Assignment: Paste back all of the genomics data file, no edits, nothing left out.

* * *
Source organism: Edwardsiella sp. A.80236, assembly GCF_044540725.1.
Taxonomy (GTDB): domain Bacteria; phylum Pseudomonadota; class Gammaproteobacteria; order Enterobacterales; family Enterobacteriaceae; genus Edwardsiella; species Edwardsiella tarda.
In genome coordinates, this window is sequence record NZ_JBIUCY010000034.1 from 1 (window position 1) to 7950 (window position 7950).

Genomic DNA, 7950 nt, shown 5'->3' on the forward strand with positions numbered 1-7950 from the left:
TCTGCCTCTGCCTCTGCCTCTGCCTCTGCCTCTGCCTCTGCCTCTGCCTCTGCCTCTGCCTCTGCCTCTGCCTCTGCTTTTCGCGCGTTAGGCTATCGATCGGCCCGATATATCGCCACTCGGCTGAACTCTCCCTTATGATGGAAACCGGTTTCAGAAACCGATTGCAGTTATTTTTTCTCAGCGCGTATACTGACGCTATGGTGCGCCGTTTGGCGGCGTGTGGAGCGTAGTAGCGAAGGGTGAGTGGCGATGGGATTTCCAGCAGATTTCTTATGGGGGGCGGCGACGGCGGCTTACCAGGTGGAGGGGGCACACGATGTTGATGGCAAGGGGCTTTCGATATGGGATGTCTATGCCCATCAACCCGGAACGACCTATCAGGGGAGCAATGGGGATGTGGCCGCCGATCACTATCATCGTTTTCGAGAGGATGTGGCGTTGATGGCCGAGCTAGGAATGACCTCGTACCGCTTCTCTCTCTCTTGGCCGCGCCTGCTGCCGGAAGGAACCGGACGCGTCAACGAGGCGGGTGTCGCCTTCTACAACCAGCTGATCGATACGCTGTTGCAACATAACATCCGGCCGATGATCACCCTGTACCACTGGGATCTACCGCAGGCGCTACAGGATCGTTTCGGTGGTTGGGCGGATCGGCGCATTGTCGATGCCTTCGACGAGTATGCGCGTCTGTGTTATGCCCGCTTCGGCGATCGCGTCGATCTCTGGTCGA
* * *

Source organism: Edwardsiella sp. A.80236, assembly GCF_044540725.1.
Taxonomy (GTDB): domain Bacteria; phylum Pseudomonadota; class Gammaproteobacteria; order Enterobacterales; family Enterobacteriaceae; genus Edwardsiella; species Edwardsiella tarda.
In genome coordinates, this window is sequence record NZ_JBIUCY010000034.1 from 1 (window position 1) to 7950 (window position 7950).

Genomic DNA, 7950 nt, shown 5'->3' on the forward strand with positions numbered 1-7950 from the left:
TCTGCCTCTGCCTCTGCCTCTGCCTCTGCCTCTGCCTCTGCCTCTGCCTCTGCCTCTGCCTCTGCCTCTGCCTCTGCTTTTCGCGCGTTAGGCTATCGATCGGCCCGATATATCGCCACTCGGCTGAACTCTCCCTTATGATGGAAACCGGTTTCAGAAACCGATTGCAGTTATTTTTTCTCAGCGCGTATACTGACGCTATGGTGCGCCGTTTGGCGGCGTGTGGAGCGTAGTAGCGAAGGGTGAGTGGCGATGGGATTTCCAGCAGATTTCTTATGGGGGGCGGCGACGGCGGCTTACCAGGTGGAGGGGGCACACGATGTTGATGGCAAGGGGCTTTCGATATGGGATGTCTATGCCCATCAACCCGGAACGACCTATCAGGGGAGCAATGGGGATGTGGCCGCCGATCACTATCATCGTTTTCGAGAGGATGTGGCGTTGATGGCCGAGCTAGGAATGACCTCGTACCGCTTCTCTCTCTCTTGGCCGCGCCTGCTGCCGGAAGGAACCGGACGCGTCAACGAGGCGGGTGTCGCCTTCTACAACCAGCTGATCGATACGCTGTTGCAACATAACATCCGGCCGATGATCACCCTGTACCACTGGGATCTACCGCAGGCGCTACAGGATCGTTTCGGTGGTTGGGCGGATCGGCGCATTGTCGATGCCTTCGACGAGTATGCGCGTCTGTGTTATGCCCGCTTCGGCGATCGCGTCGATCTCTGGTCGA